Online:

http://www.weather.com/

___

EDITOR'S NOTE — David Bauder can be reached at dbauder@ap.org or on Twitter@dbauder. His work can be found at http://bigstory.ap.org/content/david-bauder.

Copyright 2013 The Associated Press. All rights reserved. This material may not be published, broadcast, rewritten or redistributed.

  • Local NewsLocal NewsMore>>

  • LL Cool J stays true to hip hop roots

    LL Cool J stays true to hip hop roots

    Friday, August 1 2014 10:38 PM EDT2014-08-02 02:38:22 GMT
    EXCLUSIVE -- LL Cool J grew and evolved from a hip hop artist out of Hollis, Queens, to a Hollywood TV and movie star. But he always stayed true to hip hop culture. We'd see him backstage at concerts just hanging out with us, so when I heard he was back in New York for the summer I had to find out why. I tracked him down to a Midtown Manhattan recording studio for this exclusive interview.
    EXCLUSIVE -- LL Cool J grew and evolved from a hip hop artist out of Hollis, Queens, to a Hollywood TV and movie star. But he always stayed true to hip hop culture. We'd see him backstage at concerts just hanging out with us, so when I heard he was back in New York for the summer I had to find out why. I tracked him down to a Midtown Manhattan recording studio for this exclusive interview.
  • Friday Night Live: August 1, 2014

    Friday Night Live: August 1, 2014

    Friday, August 1 2014 10:28 PM EDT2014-08-02 02:28:04 GMT
    This is Fox 5's Friday Night Live, a weekly celebration of the end of the work week. All summer long, the Fox 5 team brings you the latest in entertainment, nightlife, food, and music in our area. In this jam-packed episode: an exclusive interview with superstar LL Cool J, a helicopter tour over New York City, dishing on celebrity relationships, and sexier breakfast with Chef Mark Bailey.
    This is Fox 5's Friday Night Live, a weekly celebration of the end of the work week. All summer long, the Fox 5 team brings you the latest in entertainment, nightlife, food, and music in our area. In this jam-packed episode: an exclusive interview with superstar LL Cool J, a helicopter tour over New York City, dishing on celebrity relationships, and sexier breakfast with Chef Mark Bailey.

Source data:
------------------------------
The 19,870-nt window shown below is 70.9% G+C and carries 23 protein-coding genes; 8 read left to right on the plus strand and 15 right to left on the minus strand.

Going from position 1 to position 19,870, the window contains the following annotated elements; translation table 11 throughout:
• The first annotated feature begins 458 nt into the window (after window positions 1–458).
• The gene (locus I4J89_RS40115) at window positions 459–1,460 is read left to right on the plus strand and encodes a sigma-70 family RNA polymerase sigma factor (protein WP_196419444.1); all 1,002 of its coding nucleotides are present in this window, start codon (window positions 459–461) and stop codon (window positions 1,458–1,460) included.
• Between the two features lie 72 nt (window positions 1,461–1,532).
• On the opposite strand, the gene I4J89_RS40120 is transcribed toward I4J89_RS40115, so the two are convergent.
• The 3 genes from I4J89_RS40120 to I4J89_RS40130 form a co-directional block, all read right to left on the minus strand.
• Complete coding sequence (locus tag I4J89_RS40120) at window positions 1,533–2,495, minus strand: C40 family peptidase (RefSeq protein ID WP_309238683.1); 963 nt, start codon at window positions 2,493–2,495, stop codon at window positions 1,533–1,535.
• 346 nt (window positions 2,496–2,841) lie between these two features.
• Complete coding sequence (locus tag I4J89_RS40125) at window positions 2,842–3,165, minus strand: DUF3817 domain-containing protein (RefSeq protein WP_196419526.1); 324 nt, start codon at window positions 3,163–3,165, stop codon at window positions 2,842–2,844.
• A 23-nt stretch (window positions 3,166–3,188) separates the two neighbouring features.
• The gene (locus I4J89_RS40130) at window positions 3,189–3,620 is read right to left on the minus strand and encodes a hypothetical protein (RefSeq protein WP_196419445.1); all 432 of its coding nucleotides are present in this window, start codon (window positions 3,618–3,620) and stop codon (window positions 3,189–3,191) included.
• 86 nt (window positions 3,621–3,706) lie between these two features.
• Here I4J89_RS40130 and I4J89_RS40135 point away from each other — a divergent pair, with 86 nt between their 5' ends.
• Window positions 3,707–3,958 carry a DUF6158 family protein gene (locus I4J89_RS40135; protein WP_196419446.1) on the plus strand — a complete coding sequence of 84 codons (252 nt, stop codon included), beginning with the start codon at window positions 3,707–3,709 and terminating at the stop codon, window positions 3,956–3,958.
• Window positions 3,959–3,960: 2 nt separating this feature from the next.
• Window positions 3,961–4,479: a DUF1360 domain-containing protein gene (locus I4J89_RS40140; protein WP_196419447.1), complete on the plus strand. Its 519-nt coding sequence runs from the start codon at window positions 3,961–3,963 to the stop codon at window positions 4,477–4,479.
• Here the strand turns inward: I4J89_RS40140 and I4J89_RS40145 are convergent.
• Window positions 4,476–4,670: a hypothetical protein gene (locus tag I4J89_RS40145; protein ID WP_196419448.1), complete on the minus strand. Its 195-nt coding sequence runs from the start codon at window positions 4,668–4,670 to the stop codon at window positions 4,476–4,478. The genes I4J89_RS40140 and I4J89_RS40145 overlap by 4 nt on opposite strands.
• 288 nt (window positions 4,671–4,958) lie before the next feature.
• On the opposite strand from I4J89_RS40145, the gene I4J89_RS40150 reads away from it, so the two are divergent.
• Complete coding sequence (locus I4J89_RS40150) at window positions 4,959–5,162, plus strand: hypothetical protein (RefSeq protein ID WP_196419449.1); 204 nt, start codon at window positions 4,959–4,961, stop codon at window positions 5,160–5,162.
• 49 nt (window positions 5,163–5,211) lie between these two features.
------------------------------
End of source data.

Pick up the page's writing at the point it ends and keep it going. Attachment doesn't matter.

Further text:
• Central Park underwear run

    Central Park underwear run

    Friday, August 1 2014 10:16 PM EDT2014-08-02 02:16:48 GMT
    Raw athleticism streaked through Central Park Friday evening bared for a modest body of spectators. Two-hundred triathletes ran a skimpy 1.7-mile loop in their underwear to flesh out the opening festivities of New York City Triathlon weekend.Midriffs and tan lines rippled in the open air and a not-so-tighty finish saw the first male and the first female finishers undress the course in record time.
    Raw athleticism streaked through Central Park Friday evening bared for a modest body of spectators. Two-hundred triathletes ran a skimpy 1.7-mile loop in their underwear to flesh out the opening festivities of New York City Triathlon weekend.Midriffs and tan lines rippled in the open air and a not-so-tighty finish saw the first male and the first female finishers undress the course in record time.
Powered by WorldNow

35 Skyline Drive
Lake Mary, FL 32746

Phone: (407) 644-3535
News Tips: (866) 55-FOX35

Didn't find what you were looking for?
All content © Copyright 2000 - 2014 Fox Television Stations, Inc. and Worldnow. All Rights Reserved.
Privacy Policy | New Terms of Service What's new | Ad Choices